Grey flannel outlook ahead

My next two sewing projects to share with you both use the fantastic, charcoal grey, ex-designer poly/viscose/lycra flannel that Neighbour Helen gifted to me just before they set sail for the continent. If I didn’t have the fibre content tag still attached to the fabric, I’d assume it was a cashmere or wool flannel, it’s that lovely!

The first use of the flannel is actually already finished and could’ve been spotted in the swankier parts of Spitalfields on Saturday night – an amaaaaaaazing sheath dress from Burda magazine:

I’ll avoid a long story to explain the Why, but you’ll have to wait til next week to see the photos. But trust me when I say it is a truly stunning va-va-voom dress!

Then this weekend I decided to jump right in and use up the remaining ~2m or so of the flannel and make the vintage Maudella midi skirt pattern I bought in Sheffield a few weeks ago:

Mobile sewing weekend report

I’m beginning to feel like my draped suit (Burda September 2011 #126 and 127) is dragging on forever, so it’s good that I am making progress in the few snatched snippets of time available to me over the past few weeks. I hope you’re not getting too bored yet!

We were out of town this past weekend, up in Sheffield visiting two very good friends of ours in their new place (a house with his’n‘hers sewing machines! We slept in a room with a vintage Bernina!). It’s about a 3.5 hour drive from London, so there was ample time in the car for handstitching, but it did require some planning ahead to get the suit in a state ready for it.

Going back to my earlier To-Do list from last week, I was able to finish the following on Friday night before we left:

  • Construct and attach the sleeve linings to the rest of the lining
  • Interface the jacket hem
  • Attach the lining to the jacket around the front facings and neck edge
  • Construct the skirt lining and baste to the skirt at the top edge
  • Attach the waistband
  • Machine-hem the skirt lining
  • Machine-stitch some grey lace tape to the bottom skirt edge

I also prepped about 5 lengths of grey and pink thread with beeswax before leaving so that I wouldn’t get horrible tangles while doing all the handstitching. I never used to bother with beeswax, but it seriously does help cut down on the excess tangling, so the time spent waxing and pressing the thread in advance really does save you time and frustration in the long run.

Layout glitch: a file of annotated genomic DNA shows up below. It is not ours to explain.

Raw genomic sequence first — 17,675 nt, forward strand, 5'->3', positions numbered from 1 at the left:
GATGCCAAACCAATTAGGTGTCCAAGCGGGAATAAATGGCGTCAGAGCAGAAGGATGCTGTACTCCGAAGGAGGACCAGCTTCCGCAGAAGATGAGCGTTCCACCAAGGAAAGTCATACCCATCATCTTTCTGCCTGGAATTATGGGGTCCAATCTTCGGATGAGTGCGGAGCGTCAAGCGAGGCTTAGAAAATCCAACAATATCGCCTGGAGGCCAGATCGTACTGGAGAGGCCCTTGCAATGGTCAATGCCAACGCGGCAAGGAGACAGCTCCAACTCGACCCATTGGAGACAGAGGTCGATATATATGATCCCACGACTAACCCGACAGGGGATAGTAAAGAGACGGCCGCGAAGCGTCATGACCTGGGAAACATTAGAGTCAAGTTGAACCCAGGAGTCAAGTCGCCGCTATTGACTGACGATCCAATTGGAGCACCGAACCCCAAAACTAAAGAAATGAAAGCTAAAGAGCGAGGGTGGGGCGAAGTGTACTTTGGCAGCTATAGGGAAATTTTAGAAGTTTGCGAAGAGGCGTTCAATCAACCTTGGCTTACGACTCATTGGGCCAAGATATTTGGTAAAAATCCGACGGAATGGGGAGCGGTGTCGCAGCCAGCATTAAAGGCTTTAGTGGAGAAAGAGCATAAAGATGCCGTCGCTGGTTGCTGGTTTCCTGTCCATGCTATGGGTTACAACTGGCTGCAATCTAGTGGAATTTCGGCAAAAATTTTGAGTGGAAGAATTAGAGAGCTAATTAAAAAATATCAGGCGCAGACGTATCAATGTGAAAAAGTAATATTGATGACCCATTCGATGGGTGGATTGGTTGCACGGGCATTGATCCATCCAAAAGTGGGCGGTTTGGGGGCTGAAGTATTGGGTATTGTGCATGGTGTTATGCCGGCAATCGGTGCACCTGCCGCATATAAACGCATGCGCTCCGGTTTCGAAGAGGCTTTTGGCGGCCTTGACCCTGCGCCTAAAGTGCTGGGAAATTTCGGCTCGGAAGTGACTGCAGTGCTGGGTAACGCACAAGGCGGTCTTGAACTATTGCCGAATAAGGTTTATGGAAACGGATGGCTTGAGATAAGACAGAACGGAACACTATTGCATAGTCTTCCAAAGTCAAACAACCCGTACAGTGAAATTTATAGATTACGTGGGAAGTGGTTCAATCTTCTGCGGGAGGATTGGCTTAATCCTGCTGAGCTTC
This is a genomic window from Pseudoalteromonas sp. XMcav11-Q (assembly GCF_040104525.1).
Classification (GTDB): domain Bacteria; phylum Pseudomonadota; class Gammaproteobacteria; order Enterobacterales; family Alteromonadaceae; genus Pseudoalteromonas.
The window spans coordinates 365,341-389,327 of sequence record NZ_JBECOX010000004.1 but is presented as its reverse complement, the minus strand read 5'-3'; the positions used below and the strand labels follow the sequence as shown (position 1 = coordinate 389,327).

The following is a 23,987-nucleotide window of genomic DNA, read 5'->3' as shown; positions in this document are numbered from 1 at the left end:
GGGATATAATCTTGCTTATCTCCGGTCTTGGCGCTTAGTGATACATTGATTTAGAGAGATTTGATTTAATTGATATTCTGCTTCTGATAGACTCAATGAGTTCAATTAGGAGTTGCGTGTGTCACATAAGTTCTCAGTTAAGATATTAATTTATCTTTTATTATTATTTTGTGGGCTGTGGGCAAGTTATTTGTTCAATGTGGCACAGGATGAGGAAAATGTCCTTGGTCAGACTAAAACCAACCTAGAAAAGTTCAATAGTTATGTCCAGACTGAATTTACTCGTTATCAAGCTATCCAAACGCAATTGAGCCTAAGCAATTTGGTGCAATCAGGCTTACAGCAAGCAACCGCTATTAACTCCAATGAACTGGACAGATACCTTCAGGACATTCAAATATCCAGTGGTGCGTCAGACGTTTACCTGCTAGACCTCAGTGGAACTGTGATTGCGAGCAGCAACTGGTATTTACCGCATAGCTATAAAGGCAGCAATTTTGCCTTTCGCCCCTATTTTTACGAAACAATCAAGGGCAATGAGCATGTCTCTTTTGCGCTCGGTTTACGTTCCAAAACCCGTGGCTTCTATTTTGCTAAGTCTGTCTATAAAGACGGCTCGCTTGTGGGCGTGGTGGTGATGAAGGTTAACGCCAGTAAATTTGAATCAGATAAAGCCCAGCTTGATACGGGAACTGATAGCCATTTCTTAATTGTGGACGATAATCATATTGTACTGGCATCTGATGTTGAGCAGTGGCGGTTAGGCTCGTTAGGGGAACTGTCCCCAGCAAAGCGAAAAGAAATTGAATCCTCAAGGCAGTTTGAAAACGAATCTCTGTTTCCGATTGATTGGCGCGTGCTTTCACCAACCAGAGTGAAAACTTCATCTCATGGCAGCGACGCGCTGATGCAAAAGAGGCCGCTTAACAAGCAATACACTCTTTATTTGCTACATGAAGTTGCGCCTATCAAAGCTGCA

Then, in the in the car ride up to Sheffield and back (and, err, also in the KwikFit waiting room while we had new tires put on) I was able to:

  • Anchor the lining to the seam allowances at the underarm
  • Baste and hand stitch the jacket hem
  • Hand stitch the lining hem to the jacket hem
  • Hand stitch the sleeve lining hem to the sleeve facing
  • Baste and hand stitch the skirt hem

I just love how that hot pink satin piping turned out! You can also see my lace hem tape on the skirt here. This was a pack of lace tape I’d bought at the Amish dry-goods store in Perry County last year, paying 50 cents for it, and with a 1986 copyright on the package!

The Hour – my new Fall style inspiration

I have a new style crush – The Hour, a new BBC drama starring Dominic “McNulty” West and Romola “her that wasn’t Keira in Atonement” Garai. Yes, there are a lot of comparisons with Mad Men, but it’s a fantastic show in its own right, and being set in 1956 London, barely out of rationing and in the publicly-funded BBC, means there’s a lot more quirk and ragged edges than you find in the ultra-slick Madison Avenue counterpart. The best part is that this series isn’t even about fashion – it’s about the shift in the purpose of television news around the time, where it went from being a government puppet supplying newsreels to a subversive, investigative element in its own right. It’s a riveting, wonderful show, and James is just as addicted as I am.

Still not interested yet? Well, you soon will be – American viewers, set your DVR of choice to record BBC America on 17 August at 10pm Eastern, because I have a feeling the style blogs are going to go nuts for this once it’s gone international (and UK viewers, you can watch the latest episode tonight on BBC2, or watch the previous episodes on iPlayer as it’s a series catchup show).